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the fbi investigation continued basically up until the election and comey's letter did not help. the fact that women voted for trump or white women voted for trump has to do with the fact that they had some reservations about hillary clinton. some of it may have to do with the fact that there are a lot of people who are frustrated with the way the country is going and wanted to change. i think that is the best way to sum it up. i happen to think that the vehicle for that change is not particularly the one that will help women, given many of trump's stances on reproductive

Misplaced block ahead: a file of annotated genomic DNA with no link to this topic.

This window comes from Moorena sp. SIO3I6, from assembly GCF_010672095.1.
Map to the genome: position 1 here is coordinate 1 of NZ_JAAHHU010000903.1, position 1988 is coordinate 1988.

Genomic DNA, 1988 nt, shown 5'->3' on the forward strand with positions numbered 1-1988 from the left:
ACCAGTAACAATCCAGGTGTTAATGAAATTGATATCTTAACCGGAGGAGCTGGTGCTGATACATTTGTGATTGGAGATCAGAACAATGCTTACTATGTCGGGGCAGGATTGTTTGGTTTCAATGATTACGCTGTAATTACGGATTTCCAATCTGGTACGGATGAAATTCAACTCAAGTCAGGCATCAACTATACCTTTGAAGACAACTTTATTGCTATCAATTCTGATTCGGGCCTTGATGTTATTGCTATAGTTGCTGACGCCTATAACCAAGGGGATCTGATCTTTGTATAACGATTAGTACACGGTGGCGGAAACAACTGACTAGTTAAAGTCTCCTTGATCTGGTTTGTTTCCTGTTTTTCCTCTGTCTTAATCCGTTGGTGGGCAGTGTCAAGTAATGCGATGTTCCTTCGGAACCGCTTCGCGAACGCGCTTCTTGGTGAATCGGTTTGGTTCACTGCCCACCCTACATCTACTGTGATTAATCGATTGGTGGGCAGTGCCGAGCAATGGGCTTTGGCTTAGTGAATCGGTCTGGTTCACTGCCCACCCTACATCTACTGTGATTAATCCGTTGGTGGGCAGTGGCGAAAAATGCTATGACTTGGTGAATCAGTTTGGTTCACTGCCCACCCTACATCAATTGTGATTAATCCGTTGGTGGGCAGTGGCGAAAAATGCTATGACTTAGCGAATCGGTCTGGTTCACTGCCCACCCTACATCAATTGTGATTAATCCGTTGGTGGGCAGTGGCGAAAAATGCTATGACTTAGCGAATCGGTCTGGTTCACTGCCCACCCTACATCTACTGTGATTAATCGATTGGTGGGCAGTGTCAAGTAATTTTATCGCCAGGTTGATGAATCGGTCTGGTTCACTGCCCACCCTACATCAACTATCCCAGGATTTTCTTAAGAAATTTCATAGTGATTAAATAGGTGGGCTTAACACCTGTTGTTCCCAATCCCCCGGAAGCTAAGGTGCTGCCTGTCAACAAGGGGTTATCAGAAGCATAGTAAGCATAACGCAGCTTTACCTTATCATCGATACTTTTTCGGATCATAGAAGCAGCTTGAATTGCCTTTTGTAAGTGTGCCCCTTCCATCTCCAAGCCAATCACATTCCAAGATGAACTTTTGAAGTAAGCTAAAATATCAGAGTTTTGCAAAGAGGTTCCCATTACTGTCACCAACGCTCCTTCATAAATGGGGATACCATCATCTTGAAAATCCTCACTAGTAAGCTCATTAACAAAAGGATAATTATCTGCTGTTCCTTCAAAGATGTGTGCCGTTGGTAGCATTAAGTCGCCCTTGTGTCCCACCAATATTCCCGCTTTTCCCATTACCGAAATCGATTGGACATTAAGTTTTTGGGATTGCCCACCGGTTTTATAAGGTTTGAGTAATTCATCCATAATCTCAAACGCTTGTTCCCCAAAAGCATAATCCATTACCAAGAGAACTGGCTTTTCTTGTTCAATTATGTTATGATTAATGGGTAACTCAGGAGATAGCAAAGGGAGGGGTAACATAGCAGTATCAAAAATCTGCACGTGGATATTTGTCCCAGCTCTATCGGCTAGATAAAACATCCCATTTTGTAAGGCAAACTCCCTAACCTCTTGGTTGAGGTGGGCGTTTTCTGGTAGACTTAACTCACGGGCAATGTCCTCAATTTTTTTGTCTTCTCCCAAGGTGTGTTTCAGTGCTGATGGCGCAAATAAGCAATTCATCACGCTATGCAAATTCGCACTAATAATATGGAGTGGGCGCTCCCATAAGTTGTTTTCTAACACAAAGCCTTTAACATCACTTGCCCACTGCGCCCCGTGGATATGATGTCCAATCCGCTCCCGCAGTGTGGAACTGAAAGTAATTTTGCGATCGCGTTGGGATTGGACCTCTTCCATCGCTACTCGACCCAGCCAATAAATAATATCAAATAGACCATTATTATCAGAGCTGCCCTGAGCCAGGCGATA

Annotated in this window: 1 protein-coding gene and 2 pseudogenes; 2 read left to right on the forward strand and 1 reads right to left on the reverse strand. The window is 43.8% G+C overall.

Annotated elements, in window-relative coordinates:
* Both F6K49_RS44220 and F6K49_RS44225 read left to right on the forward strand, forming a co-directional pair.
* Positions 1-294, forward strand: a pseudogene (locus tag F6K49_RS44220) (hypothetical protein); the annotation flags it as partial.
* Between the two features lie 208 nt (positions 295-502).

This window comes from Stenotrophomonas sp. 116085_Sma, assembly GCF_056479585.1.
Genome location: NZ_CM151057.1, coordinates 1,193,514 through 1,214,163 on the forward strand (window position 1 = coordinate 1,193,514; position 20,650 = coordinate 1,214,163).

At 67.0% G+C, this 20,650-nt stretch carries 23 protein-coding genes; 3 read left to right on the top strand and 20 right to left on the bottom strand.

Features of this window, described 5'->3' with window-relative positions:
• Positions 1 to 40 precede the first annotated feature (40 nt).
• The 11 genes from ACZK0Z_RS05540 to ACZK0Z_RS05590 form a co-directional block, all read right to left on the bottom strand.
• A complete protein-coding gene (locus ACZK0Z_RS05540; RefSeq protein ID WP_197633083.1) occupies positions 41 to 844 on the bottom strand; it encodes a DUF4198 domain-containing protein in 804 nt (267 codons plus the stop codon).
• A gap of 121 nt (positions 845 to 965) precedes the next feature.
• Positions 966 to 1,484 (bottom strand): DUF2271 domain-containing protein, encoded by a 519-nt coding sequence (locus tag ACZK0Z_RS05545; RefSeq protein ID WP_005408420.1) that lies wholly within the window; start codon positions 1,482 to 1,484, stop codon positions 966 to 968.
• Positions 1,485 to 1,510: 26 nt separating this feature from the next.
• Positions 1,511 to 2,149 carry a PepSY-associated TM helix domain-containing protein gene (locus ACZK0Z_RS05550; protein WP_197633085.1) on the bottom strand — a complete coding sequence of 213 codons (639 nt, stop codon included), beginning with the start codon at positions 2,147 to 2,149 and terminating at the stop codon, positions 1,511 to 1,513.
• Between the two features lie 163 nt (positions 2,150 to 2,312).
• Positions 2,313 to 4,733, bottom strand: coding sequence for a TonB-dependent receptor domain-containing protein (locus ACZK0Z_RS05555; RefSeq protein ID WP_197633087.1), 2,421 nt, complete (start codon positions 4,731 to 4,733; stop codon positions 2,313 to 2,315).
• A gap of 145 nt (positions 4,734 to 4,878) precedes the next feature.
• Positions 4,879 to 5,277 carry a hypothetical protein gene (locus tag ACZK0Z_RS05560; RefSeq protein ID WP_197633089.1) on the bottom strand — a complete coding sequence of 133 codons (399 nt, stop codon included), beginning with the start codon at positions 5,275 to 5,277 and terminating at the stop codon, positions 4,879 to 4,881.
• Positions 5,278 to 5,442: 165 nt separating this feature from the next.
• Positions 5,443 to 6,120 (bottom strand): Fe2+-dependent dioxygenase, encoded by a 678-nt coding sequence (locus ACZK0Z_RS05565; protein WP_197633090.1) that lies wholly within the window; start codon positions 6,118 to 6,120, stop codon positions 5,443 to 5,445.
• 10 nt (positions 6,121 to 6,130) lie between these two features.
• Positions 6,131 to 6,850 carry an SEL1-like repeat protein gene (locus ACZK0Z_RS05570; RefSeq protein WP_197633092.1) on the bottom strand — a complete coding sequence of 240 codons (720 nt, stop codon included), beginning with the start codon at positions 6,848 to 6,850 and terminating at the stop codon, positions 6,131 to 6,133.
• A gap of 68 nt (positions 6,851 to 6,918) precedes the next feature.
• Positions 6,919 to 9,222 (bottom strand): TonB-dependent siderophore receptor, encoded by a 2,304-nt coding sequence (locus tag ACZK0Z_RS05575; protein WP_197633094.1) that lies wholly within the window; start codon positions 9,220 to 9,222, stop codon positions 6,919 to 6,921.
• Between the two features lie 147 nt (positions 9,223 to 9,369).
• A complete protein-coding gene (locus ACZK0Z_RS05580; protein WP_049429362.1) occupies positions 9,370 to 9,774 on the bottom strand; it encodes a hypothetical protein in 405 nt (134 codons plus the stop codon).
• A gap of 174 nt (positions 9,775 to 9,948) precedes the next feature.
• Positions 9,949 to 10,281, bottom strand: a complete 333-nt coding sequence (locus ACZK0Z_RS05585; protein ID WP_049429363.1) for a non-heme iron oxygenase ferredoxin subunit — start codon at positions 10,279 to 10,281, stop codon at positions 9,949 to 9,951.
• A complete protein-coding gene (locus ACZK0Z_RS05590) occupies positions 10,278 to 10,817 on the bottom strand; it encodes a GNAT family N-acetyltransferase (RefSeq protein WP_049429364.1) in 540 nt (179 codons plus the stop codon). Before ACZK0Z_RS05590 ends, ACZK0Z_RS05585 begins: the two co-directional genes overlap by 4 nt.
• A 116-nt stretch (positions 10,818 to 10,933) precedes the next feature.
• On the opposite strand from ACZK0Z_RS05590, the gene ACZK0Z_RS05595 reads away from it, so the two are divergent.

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rights and what he wants to do with the economy. many kinds of positions that sound nice in the abstract, but when you think about them, have a lot of potentially destructive implications, things like a trade war, for example, bringing back jobs that have been replaced by robots, not by workers in china. some of it was the appetite for change. it is hard to say. a lot of people to some extent don't actually recognize what the policies that were in the air were -- that were on the table i should say, what they will actually do but working families. going back to the affordable care act, or example, it is very unpopular, and part of the reason why those two conditions exist is that people do not understand what the affordable care act does andriy in the media have not been a great job explaining it. so if you are a woman frustrated with the cost of health care,